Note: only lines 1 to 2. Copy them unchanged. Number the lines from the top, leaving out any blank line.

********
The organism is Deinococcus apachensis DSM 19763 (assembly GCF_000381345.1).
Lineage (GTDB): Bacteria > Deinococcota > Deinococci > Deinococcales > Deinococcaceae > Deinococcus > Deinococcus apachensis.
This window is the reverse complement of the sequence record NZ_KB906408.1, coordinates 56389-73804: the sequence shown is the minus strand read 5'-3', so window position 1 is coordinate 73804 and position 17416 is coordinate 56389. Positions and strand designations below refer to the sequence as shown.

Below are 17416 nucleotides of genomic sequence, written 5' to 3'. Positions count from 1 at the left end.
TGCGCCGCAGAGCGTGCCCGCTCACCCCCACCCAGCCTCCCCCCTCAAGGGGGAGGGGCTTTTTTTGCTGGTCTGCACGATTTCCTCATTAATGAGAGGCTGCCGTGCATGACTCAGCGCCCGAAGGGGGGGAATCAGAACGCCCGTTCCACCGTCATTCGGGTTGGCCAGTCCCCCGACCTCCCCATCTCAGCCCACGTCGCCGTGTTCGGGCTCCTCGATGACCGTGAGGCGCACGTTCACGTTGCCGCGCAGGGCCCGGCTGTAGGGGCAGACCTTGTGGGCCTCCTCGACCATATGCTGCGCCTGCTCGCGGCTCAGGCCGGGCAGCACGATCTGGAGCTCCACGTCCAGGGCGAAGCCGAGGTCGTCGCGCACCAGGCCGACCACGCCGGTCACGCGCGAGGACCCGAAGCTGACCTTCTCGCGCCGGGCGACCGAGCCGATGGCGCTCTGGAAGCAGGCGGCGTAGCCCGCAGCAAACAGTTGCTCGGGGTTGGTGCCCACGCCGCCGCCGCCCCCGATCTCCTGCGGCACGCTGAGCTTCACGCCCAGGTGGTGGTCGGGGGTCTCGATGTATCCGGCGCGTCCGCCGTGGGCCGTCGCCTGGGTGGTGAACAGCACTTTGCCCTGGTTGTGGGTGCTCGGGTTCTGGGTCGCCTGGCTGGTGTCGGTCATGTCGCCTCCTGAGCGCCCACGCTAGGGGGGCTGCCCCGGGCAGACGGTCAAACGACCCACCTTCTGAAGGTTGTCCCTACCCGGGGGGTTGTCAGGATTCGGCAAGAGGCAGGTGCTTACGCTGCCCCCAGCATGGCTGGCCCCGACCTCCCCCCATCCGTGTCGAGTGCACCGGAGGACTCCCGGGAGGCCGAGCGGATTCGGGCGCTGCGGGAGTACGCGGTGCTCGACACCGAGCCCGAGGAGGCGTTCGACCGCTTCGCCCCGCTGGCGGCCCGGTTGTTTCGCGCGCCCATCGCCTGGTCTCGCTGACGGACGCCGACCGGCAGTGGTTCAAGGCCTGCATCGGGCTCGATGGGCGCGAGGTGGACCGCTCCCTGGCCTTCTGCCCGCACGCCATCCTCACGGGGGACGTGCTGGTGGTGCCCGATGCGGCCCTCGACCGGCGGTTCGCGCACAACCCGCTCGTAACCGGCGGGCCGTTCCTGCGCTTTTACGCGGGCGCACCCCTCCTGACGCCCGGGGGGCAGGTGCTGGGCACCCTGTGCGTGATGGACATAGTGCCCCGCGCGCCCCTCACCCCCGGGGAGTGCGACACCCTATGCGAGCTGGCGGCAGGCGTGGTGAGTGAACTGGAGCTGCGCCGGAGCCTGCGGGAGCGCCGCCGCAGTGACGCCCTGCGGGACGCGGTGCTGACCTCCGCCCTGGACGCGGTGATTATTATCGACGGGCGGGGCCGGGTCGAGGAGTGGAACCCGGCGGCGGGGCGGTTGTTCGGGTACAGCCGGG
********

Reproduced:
The organism is Deinococcus apachensis DSM 19763 (assembly GCF_000381345.1).
Lineage (GTDB): Bacteria > Deinococcota > Deinococci > Deinococcales > Deinococcaceae > Deinococcus > Deinococcus apachensis.